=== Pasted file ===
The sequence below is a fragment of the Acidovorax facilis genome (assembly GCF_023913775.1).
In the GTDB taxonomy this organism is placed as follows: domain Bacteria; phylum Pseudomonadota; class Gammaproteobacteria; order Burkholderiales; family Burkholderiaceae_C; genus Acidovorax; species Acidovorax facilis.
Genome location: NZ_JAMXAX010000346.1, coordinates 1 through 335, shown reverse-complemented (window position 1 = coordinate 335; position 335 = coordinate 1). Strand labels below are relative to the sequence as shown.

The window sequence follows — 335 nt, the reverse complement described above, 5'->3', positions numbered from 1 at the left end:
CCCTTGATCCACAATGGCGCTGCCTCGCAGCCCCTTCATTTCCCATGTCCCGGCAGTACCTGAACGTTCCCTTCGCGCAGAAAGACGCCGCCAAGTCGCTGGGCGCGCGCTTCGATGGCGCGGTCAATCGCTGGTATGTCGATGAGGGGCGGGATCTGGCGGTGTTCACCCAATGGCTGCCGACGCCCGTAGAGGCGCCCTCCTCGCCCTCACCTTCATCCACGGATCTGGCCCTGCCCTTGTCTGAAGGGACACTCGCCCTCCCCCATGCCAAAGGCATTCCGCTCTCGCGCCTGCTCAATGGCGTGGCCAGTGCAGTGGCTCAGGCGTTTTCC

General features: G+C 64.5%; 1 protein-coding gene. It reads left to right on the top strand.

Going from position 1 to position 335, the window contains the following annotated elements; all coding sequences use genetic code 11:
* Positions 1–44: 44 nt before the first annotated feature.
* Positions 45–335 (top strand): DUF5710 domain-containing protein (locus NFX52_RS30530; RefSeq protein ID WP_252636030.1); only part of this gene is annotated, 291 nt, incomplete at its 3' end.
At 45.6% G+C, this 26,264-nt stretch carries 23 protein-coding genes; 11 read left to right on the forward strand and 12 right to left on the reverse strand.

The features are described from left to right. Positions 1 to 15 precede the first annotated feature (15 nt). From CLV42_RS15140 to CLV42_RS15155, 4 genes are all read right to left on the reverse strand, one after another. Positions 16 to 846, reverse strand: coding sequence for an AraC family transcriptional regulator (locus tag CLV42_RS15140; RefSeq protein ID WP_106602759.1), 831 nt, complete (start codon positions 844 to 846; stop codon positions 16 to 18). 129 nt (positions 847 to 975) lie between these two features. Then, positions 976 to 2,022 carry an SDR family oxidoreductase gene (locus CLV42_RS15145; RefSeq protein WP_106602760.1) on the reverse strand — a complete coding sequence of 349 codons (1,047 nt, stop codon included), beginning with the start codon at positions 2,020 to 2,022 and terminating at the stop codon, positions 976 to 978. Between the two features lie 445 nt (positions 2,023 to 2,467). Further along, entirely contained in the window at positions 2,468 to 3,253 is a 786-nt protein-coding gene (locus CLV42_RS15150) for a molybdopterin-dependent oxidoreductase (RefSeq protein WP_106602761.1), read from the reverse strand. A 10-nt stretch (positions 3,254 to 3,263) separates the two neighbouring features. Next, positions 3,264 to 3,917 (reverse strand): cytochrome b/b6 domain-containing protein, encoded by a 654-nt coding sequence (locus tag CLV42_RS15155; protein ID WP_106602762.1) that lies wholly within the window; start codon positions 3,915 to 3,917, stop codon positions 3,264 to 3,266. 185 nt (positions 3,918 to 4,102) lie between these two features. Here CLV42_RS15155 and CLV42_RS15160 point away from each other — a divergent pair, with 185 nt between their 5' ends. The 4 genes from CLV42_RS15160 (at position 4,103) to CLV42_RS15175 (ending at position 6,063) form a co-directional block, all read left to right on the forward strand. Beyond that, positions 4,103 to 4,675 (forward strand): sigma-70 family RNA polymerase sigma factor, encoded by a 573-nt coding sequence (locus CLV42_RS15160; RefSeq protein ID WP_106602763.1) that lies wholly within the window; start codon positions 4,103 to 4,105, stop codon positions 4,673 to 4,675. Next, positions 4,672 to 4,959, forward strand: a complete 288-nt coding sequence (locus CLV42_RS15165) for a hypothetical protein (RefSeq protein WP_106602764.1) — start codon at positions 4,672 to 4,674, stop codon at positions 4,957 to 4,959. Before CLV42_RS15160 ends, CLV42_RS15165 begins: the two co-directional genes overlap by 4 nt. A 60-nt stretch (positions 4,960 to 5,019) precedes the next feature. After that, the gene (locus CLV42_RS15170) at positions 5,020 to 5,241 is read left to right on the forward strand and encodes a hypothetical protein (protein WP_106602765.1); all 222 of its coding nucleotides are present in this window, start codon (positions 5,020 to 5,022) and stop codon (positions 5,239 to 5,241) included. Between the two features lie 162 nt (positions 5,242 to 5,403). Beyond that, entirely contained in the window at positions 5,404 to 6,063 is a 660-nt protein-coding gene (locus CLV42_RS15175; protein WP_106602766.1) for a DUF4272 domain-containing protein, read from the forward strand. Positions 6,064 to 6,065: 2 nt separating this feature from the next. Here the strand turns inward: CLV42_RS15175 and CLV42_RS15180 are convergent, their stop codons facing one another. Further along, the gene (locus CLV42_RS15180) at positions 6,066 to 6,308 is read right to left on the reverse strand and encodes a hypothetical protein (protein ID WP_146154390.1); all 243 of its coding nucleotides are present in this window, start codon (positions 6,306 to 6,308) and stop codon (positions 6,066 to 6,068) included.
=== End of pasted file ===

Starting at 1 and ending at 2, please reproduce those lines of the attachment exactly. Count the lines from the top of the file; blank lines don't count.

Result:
The sequence below is a fragment of the Acidovorax facilis genome (assembly GCF_023913775.1).
In the GTDB taxonomy this organism is placed as follows: domain Bacteria; phylum Pseudomonadota; class Gammaproteobacteria; order Burkholderiales; family Burkholderiaceae_C; genus Acidovorax; species Acidovorax facilis.